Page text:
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I have read that "it (e.g. a situation) got me confused" is not correct. But in some books I have read sentences such as "you got him confused by...", so is it wrong, too? Or neither is?

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    It got me confused is acceptable in informal speech, but it would be more correct to say It made me confused or It confused me. Jun 11 at 14:17
  • @KateBunting Thanks, for me it is difficult to tell which construction is still valid and which is not, when talking about using "get" to indicate that something caused something else. E.g. "He got it working" is I believe correct. "It got me thinking" I would say, too. Then I cannot see why "got me confused" is different...EDIT: Ah, I guess it is because GET SB DOING STH is a construction
    – John V
    Jun 11 at 14:20
  • John, to sum it up quickly. The verb get takes an object and then a non finite clause as catenative complement. It is causative in meaning. Jun 11 at 17:32
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it got me confused

(where "it" is a situation) is a completely correct construct. One of the meanings of "get" is to cause something to happen.

He got me ready

It got me fired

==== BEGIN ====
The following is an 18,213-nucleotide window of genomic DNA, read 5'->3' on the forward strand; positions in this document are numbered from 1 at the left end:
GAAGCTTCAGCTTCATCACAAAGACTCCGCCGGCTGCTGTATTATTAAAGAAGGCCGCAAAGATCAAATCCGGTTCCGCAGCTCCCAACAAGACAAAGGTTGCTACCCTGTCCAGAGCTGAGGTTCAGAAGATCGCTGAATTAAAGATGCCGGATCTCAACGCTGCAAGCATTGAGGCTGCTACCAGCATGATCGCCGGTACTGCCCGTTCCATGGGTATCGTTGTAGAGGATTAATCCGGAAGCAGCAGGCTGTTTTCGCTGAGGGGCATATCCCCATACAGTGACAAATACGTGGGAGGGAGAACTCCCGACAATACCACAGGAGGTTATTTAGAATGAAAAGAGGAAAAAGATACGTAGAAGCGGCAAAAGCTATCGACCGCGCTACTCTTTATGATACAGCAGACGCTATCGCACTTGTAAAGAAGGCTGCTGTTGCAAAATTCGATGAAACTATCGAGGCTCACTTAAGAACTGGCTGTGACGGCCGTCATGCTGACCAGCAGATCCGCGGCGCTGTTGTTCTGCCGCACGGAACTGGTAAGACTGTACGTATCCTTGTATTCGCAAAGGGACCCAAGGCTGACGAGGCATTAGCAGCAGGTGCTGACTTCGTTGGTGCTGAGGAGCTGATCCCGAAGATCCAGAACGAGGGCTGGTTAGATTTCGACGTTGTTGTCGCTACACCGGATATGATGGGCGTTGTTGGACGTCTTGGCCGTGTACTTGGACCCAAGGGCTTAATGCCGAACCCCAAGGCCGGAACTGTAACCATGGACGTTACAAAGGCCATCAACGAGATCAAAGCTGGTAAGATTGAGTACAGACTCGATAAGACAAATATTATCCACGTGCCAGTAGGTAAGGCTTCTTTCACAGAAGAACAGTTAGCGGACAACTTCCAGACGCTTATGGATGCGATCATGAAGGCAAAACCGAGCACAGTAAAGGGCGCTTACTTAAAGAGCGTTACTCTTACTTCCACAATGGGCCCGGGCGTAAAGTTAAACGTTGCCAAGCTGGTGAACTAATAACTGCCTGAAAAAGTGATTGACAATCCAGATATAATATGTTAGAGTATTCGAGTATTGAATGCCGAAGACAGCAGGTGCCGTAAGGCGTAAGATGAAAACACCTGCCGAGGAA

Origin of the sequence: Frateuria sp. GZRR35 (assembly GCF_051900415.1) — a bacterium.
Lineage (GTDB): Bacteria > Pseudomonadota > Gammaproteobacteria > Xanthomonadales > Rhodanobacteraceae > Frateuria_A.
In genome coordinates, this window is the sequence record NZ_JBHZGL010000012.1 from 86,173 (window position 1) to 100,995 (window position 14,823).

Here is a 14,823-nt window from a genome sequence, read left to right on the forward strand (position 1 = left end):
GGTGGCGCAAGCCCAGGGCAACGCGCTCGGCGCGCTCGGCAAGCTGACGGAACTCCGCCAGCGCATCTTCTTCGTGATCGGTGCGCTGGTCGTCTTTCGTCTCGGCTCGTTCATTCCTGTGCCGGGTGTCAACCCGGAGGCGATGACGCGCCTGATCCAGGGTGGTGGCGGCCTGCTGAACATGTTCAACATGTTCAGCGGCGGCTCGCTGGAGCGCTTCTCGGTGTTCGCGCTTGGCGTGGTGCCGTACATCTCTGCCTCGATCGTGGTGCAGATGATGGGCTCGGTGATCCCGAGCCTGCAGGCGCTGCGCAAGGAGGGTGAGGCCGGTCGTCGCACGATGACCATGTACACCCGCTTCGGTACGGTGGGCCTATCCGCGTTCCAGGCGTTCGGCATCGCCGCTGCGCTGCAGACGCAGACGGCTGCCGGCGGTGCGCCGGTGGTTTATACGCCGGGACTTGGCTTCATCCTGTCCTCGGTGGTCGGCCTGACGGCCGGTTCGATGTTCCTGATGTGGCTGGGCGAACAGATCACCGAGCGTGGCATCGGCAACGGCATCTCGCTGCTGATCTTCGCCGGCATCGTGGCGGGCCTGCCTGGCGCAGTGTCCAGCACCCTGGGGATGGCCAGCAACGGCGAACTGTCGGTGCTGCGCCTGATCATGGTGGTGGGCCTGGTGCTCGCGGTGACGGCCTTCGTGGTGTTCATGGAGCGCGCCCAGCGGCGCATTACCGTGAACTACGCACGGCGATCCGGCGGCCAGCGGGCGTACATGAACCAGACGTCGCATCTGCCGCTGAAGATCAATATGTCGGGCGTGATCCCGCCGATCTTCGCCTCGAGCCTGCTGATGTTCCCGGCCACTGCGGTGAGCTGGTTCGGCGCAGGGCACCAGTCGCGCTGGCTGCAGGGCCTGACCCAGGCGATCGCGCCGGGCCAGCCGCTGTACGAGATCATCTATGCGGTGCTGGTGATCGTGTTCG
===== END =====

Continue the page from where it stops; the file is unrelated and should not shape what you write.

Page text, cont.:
He got the computer working

Some would see it as relatively informal, but it is frequently used. You will read it in many places, including well-known and highly-crafted works. "It made me confused" would be an alternative.

you got him confused by...

is exactly the same construct with exactly the same usage. Each is as acceptable as the other.

Note the slightly different construct

you got him confused with someone

meaning that you mixed up "him" with "someone".

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it got me confused.

The usage shown in your example is illustrated in Cambridge Dictionary

get in this context is defined as cause as in "to cause something to happen, or cause someone or something to do something".

[ + adj ] She had to get the kids ready for school.

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  • Yes, get is a 'causative verb', but I don't think that's what the op is asking about.
    – Void
    Jun 11 at 15:07
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Erm, just don’t use that form, it appears fairly badly formed to me, much better:

You confused him.

The instructions shouted by the Sargeant Major confused me.

I became confused as to the plot as the story progressed.

Confusion abounds as someone sticks “got” in the sentence!

Alternatives, for other forms:

I mistook her for someone else.

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